A stillbirth can be an extremely painful and traumatic experience for parents. The grief of losing a baby is enormous, no matter when in the pregnancy it occurs. Understanding whether the baby experienced any pain or suffering can weigh heavily on parents’ minds after a stillbirth.
What is a stillbirth?
A stillbirth refers to the death of a baby in the womb after 20 weeks of pregnancy. Prior to 20 weeks, it is considered a miscarriage. Stillbirths can occur right up until labor begins. According to the Centers for Disease Control and Prevention (CDC), about 1 in 160 births end in stillbirth in the United States.
Some potential causes of stillbirth include:
- Placental problems – The placenta detaches from the uterine wall or does not provide proper nourishment.
- Umbilical cord issues – The cord becomes twisted, compressed, or ruptures.
- Birth defects – Issues with the baby’s development or genetics.
- Infection – Infections in the mother, like influenza or syphilis.
- Chronic conditions – Health issues in the mother like high blood pressure, diabetes, or blood-clotting disorders.
- Lifestyle factors – Use of drugs, alcohol, or tobacco during pregnancy.
Oftentimes the exact cause is unknown even after thorough medical investigation.
Does a baby feel pain during a stillbirth?
Whether a baby can feel pain during a stillbirth depends largely on when the death occurs during the pregnancy. Here is what the research indicates:
Before 24 weeks
Prior to 24 weeks, the baby’s brain and nervous system are still extremely underdeveloped. Most experts believe a baby cannot perceive pain before 24 weeks gestation. The neural pathways that allow pain signals to reach the brain have not formed yet.
Between 24-28 weeks gestation, the baby’s brain continues to rapidly develop. Some sensory receptors in the body connect to the thalamus, which regulates consciousness. However, the connections to the cortex, which allows actual pain perception, do not exist yet. Most research indicates the baby likely does not feel pain, but some sensory responses may occur.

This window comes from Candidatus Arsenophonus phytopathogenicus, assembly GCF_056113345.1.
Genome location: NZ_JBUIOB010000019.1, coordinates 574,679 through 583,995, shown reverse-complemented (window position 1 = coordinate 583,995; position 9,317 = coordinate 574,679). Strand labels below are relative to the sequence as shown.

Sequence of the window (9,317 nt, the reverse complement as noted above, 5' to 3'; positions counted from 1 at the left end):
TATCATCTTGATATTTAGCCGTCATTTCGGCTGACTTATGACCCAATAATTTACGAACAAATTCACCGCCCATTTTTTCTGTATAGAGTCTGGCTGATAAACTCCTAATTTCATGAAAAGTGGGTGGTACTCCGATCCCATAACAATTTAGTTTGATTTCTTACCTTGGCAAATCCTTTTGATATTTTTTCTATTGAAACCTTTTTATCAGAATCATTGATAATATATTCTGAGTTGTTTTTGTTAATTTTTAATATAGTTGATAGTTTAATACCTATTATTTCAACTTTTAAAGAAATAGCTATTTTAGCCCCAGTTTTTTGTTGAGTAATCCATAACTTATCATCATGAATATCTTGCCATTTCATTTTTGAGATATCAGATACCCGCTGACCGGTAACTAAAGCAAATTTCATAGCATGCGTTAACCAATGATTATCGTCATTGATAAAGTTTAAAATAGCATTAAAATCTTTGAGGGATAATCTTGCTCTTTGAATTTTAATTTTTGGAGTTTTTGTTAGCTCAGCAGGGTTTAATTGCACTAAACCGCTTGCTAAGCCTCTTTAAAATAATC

After 28 weeks
Experts agree that after 28 weeks, the baby’s brain and nervous system are developed enough to likely perceive pain. The sensory receptors, neural pathways, thalamus, and cortex have connected and function. The baby is aware of and reacts to painful stimuli. Most doctors provide pain medication for any procedures done after this point.
If the baby dies during the stresses of labor and delivery, it is likely they experienced pain and suffering. The process involves extreme forces on the baby’s body as it moves through the birth canal. In addition, contractions progressively reduce oxygen flow to the placenta. These forces may directly harm or gradually asphyxiate the baby leading to death.
Does the type of stillbirth affect pain?
There are three classifications of stillbirth according to when the baby passes away:
- Antepartum – Death occurs before the onset of labor, sometimes weeks or days before delivery.
- Intrapartum – Death occurs during labor and delivery.
- Intrauterine fetal demise – The baby dies in the womb but does not immediately deliver.
An antepartum stillbirth earlier than 24 weeks likely did not involve pain. However, an antepartum death closer to term may have involved some suffering as the baby slowly lost life.
An intrapartum stillbirth almost certainly involved significant pain from contractions, lack of oxygen, and compression in the birth canal. This type of stillbirth occurs during full-term labor.
With intrauterine fetal demise, pain depends on when the baby passed. If death occurred before 24 weeks then probably not, but if closer to term then more likely.